The Stone of Tmutarakan (Russian: Тмутараканский камень) is a marble slab engraved with the words "In the year 6576 [ A.M., 1068 A.D] the sixth of the Indiction, Prince Gleb measured across the sea on the ice from Tmutarakan to Kerch 14,000 sazhen" («В лето 6576 индикта 6 Глеб князь мерил море по леду от Тмутороканя до Корчева 14000 сажен»).

Stone of Tmutarakan

A sazhen, an old Rus unit of length, was equal to seven feet (or corresponded roughly to a fathom); thus the Kerch Straits, according to the stone, were 88,000 feet or 18.5 miles across (that is, from Kerch to Tmutarakan — the straits themselves are only 4.5 miles wide at their narrowest point, but the distance from the site of Tmutarakan to modern-day Kerch is about 15 miles.) The tenth-century Byzantine Emperor Constantine Porphyrogenitus wrote that the straits were the equivalent of 18 miles across,[1] and this might explain why that measurement appears on the stone, although it is unclear if an eleventh-century prince in Rus would have had access to that information; this uncertainty calls the stone's authenticity into question.

The Prince Gleb referred to in the inscription was Gleb Svyatoslavich, then prince of Tmutarakan. Gleb was later Prince of Novgorod the Great, where he saved Bishop Fedor's life by chopping a sorcerer in half who led a pagan uprising against the bishop. Gleb was eventually killed fighting pagan Finnic tribes in the northern Novgorodian Lands ("the Zavoloch'e" or "Za Volokom", "the Land beyond the Portages") on May 30, 1079.[2]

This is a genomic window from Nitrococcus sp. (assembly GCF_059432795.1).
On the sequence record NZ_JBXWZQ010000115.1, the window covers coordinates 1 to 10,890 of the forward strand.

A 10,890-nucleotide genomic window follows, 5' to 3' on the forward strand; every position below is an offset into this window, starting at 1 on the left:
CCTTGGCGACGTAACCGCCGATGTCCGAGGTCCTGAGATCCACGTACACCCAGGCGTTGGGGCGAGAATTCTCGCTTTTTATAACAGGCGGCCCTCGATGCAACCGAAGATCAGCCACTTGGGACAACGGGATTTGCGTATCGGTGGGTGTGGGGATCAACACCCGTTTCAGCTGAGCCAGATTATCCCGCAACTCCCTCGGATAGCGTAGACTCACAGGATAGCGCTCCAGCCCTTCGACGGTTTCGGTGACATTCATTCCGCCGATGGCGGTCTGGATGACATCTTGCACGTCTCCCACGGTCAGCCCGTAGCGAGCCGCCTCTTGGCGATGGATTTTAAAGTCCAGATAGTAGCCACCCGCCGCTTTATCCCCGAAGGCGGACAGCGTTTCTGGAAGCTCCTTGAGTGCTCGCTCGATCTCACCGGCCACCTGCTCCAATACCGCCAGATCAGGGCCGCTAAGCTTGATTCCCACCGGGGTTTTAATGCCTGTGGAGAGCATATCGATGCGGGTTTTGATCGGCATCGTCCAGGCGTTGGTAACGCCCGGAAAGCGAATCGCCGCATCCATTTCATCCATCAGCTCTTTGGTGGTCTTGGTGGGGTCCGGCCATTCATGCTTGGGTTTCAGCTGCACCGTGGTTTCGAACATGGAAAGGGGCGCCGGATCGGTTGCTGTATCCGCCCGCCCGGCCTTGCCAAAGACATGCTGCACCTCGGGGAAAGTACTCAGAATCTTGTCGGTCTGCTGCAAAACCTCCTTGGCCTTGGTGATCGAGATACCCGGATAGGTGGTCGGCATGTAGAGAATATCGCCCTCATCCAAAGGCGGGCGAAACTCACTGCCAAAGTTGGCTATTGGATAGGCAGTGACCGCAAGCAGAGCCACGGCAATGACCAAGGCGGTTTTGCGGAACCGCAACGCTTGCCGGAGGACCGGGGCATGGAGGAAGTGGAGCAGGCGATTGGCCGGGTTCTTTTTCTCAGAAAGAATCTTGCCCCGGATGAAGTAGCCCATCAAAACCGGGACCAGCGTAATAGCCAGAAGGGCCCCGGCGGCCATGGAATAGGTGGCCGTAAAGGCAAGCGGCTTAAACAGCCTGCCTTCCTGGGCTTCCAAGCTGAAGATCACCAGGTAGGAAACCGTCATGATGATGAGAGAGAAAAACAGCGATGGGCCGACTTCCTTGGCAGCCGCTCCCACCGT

The stone was discovered on the Taman Peninsula just east of Crimea in 1792 and the inscription was first published in 1794 by Aleksei Musin-Pushkin. The study of the inscription is said to be the first epigraphic study in Russian history. In spite of its importance in the history of Russian epigraphy, a number of scholars have called the stone's provenance into question and consider the stone an eighteenth-century forgery, perhaps done by Romanticists enamored of ancient culture or even as an effort to find precedent for Russian involvement in the Caucasus.[3] The stone is currently housed in the State Hermitage Museum in Saint Petersburg.

References edit

  1. ^ Brian J. Boeck, "Stone of Contention: Medieval Tmutarakan as a Measure of Soviet Archaeology in the 1950s and 1960s," Ruthenica 4 (2005), p. 39.
  2. ^ А. N. Nasonov, ed., Novgorodskaia Pervaia Letopis Starshego i Mladshego Izvodov (Moscow and Leningrad: AN SSSR, 1950), 18, 201; Janet Martin, Medieval Russia 980-1584 (Cambridge: Cambridge University Press, 1995), 44.
  3. ^ See Boeck, "Stone of Contention," 33, 38-9; Idem, Minnesota and. Kievan Rus," Russian History 32, 3-4: V. A. Zakharov, "Zametki o Tmutarakanskom Kamene," in SRIO, 2002, 4 (152), pp. 154-178.

59°56′27″N 30°18′45″E / 59.9409°N 30.3126°E / 59.9409; 30.3126